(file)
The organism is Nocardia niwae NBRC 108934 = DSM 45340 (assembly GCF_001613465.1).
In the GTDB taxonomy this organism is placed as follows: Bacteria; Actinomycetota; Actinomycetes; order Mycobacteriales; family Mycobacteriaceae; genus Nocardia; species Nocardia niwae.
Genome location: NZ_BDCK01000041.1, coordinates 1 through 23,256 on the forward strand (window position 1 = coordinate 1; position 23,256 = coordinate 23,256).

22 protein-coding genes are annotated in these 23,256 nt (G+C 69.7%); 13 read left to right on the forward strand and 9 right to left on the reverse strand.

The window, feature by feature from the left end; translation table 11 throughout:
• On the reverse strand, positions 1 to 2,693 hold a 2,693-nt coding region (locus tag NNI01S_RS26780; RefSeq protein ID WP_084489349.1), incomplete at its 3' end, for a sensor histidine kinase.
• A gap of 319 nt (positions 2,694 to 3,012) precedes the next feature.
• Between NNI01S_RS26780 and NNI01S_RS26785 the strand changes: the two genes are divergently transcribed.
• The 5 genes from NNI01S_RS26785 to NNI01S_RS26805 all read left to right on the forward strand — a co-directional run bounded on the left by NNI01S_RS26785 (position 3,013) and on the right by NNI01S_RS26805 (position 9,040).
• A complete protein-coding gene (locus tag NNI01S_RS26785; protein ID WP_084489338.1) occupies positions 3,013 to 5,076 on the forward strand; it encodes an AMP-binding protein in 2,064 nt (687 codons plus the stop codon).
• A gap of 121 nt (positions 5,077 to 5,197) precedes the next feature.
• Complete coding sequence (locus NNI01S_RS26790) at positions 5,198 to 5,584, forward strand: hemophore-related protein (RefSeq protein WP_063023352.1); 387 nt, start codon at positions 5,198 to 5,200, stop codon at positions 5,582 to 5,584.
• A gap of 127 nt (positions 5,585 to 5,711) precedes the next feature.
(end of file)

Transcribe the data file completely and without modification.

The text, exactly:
The organism is Nocardia niwae NBRC 108934 = DSM 45340 (assembly GCF_001613465.1).
In the GTDB taxonomy this organism is placed as follows: Bacteria; Actinomycetota; Actinomycetes; order Mycobacteriales; family Mycobacteriaceae; genus Nocardia; species Nocardia niwae.
Genome location: NZ_BDCK01000041.1, coordinates 1 through 23,256 on the forward strand (window position 1 = coordinate 1; position 23,256 = coordinate 23,256).

22 protein-coding genes are annotated in these 23,256 nt (G+C 69.7%); 13 read left to right on the forward strand and 9 right to left on the reverse strand.

The window, feature by feature from the left end; translation table 11 throughout:
• On the reverse strand, positions 1 to 2,693 hold a 2,693-nt coding region (locus tag NNI01S_RS26780; RefSeq protein ID WP_084489349.1), incomplete at its 3' end, for a sensor histidine kinase.
• A gap of 319 nt (positions 2,694 to 3,012) precedes the next feature.
• Between NNI01S_RS26780 and NNI01S_RS26785 the strand changes: the two genes are divergently transcribed.
• The 5 genes from NNI01S_RS26785 to NNI01S_RS26805 all read left to right on the forward strand — a co-directional run bounded on the left by NNI01S_RS26785 (position 3,013) and on the right by NNI01S_RS26805 (position 9,040).
• A complete protein-coding gene (locus tag NNI01S_RS26785; protein ID WP_084489338.1) occupies positions 3,013 to 5,076 on the forward strand; it encodes an AMP-binding protein in 2,064 nt (687 codons plus the stop codon).
• A gap of 121 nt (positions 5,077 to 5,197) precedes the next feature.
• Complete coding sequence (locus NNI01S_RS26790) at positions 5,198 to 5,584, forward strand: hemophore-related protein (RefSeq protein WP_063023352.1); 387 nt, start codon at positions 5,198 to 5,200, stop codon at positions 5,582 to 5,584.
• A gap of 127 nt (positions 5,585 to 5,711) precedes the next feature.